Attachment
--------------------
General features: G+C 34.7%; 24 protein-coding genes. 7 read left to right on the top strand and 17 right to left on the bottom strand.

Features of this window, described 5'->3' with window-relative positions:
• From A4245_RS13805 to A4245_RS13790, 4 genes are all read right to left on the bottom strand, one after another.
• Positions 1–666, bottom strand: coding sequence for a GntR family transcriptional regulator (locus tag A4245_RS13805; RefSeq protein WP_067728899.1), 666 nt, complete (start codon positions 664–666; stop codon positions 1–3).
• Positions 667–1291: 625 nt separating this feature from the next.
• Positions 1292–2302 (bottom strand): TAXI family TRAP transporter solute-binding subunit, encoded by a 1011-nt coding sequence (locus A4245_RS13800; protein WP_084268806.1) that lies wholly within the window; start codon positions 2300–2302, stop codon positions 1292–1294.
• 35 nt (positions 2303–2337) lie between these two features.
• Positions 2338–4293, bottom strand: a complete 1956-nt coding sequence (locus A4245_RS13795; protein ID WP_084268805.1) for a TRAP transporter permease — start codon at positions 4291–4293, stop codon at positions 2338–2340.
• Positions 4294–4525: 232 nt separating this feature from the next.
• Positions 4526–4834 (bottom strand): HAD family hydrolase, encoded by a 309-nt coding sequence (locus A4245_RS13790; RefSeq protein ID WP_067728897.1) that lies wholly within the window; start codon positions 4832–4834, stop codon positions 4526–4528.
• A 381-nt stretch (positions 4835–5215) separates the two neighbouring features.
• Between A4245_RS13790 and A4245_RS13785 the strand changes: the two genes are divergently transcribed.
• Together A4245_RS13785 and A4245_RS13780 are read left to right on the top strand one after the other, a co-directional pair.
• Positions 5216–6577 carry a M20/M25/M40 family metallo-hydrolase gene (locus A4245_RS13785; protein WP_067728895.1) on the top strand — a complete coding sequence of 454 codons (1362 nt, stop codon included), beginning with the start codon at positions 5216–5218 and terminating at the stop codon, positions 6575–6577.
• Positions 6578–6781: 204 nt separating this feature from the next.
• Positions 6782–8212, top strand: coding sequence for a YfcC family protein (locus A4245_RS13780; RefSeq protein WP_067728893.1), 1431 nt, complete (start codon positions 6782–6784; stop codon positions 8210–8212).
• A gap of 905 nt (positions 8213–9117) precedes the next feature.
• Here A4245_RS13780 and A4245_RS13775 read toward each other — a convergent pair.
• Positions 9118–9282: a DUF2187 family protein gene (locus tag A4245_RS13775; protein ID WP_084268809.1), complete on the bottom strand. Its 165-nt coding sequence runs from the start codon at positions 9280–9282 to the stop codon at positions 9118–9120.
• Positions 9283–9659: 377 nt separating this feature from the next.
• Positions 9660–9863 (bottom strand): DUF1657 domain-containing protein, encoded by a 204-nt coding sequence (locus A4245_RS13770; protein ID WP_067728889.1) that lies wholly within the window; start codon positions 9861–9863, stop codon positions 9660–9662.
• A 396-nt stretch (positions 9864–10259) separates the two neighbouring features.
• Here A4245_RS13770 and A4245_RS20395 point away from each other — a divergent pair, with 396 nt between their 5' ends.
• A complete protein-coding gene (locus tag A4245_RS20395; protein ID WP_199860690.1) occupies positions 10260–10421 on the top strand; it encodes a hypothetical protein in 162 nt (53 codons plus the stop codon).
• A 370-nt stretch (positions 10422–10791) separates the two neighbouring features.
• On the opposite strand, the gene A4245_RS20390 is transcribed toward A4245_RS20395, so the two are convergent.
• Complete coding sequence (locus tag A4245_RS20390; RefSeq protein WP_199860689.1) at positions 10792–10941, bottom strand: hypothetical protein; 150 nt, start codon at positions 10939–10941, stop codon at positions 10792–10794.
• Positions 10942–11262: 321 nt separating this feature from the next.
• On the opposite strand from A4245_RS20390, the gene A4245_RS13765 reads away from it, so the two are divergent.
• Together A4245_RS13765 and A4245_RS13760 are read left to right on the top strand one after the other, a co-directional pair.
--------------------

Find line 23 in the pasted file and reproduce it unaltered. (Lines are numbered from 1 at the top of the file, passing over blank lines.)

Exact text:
• Here A4245_RS13770 and A4245_RS20395 point away from each other — a divergent pair, with 396 nt between their 5' ends.